When you are arrested for a serious offense as an enlisted military personnel, you need to contact an experienced and aggressive defense attorney. Without the representation of a lawyer, you could potentially be facing very serious penalties for the crimes against you and be forced to forfeit pay and face confinement. At the firm of Joseph L. Jordan, Attorney at Law, you can rest assured that your case will be in good hands. With the retention of Attorney Jordan, your case will be immediately investigated, evidence will be challenged and witnesses will be cross-examined. The moment you are arrested, you need to retain the guidance of Joseph L. Jordan, Attorney at Law.

The maximum amount of time that you can receive in confinement due to a special court martial hearing is one year; however, you can still be forced to forfeit at least two-thirds of your pay and could potentially be reduced to an E-1 pay grade. This reduction could set you and your career back years and cause other major complications such as a forced bad-conduct discharge from your service time. Being found guilty of a crime in a special court martial hearing is similar to a civilian misdemeanor criminal trial and a guilty verdict will also deprive you of benefits. When you are summoned to a special court martial, you can retain the representation of a civilian military lawyer who will then determine if a trial by members or judge will be best for your case.


At our firm, we are determined to ensure that your side of the story is heard. Each case has a prosecuting side and a defense side and we will work diligently to ensure that your case is actively defended and your rights protected. When you work with Joseph L. Jordan, Attorney at Law, we will examine all evidence used against you and protect you from harsh penalties. Most commonly, crimes of desertion, drug use and disobeying orders are given a special court martial summons.

If you know that you will be facing a court martial hearing, you need to immediately contact Joseph L. Jordan, Attorney at Law right away and speak with a trusted military defense lawyer now!

The military operates under the Uniform Code of Military Justice (UCMJ), setting service members apart from civilians. If you are accused of a crime, your case might proceed to a court-martial, the military’s criminal court of law.

There are three primary types of court-martial: summary, special, and general. This article delves into the medium-level military court that deals with allegations of moderate severity. Understanding how this process works can help you know what to expect if you’ve been accused of a crime under the UCMJ.

What is a Special Court-Martial?

A special court-martial is a federal military court designed for trying members of the Armed Forces accused of committing intermediate offenses. It is less formal than a general court-martial, which handles the most egregious crimes, but more serious than a summary court-martial, which deals with minor incidents.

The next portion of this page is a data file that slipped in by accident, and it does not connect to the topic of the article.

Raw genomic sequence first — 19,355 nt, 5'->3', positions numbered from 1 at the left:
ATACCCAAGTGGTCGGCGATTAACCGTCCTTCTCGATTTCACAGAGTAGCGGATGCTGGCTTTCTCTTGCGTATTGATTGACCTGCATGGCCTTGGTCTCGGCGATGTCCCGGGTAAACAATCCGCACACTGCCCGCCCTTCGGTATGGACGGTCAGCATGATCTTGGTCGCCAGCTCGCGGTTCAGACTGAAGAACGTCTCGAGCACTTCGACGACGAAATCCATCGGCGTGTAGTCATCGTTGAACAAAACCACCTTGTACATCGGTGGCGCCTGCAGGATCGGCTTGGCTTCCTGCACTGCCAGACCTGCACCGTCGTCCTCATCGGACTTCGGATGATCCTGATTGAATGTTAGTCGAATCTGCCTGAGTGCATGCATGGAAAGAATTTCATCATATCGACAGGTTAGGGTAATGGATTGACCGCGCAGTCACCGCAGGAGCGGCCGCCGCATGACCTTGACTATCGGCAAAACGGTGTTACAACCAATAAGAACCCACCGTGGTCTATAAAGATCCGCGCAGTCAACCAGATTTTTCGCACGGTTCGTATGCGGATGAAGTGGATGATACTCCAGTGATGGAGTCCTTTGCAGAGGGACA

This type of court can adjudicate a wide range of military crimes. A few examples include:

Is an Article 32 Preliminary Hearing Required?

An Article 32 hearing is primarily reserved for general courts-martial. It acts as a pretrial investigation to determine if there is enough evidence to merit formal court proceedings. This hearing ensures that charges are not brought frivolously or without substantial evidence. This type of hearing is not required for special or summary courts-martial, allowing those processes to proceed more quickly and less formally.

The Rights of the Accused

Service members facing a special court-martial have specific rights to ensure a fair and just process. These include:

  • The right to legal representation: The accused may choose to be represented by military defense counsel provided at no cost, or they may hire a private attorney for more specialized defense.
  • The right to remain silent: The military’s version of Miranda rights, found in Article 31 of the UCMJ, protects against self-incrimination. The accused can refuse to answer questions from law enforcement or command at any point in the investigation process.
  • Protection against unreasonable search and seizure: This right ensures the accused’s personal privacy is respected, requiring an authorized search warrant before their home or belongings can be searched or seized.
  • The right to a fair trial: This guarantees all legal proceedings are conducted according to military law and constitutional protections, ensuring justice and fairness.

Composition of a Special Court-Martial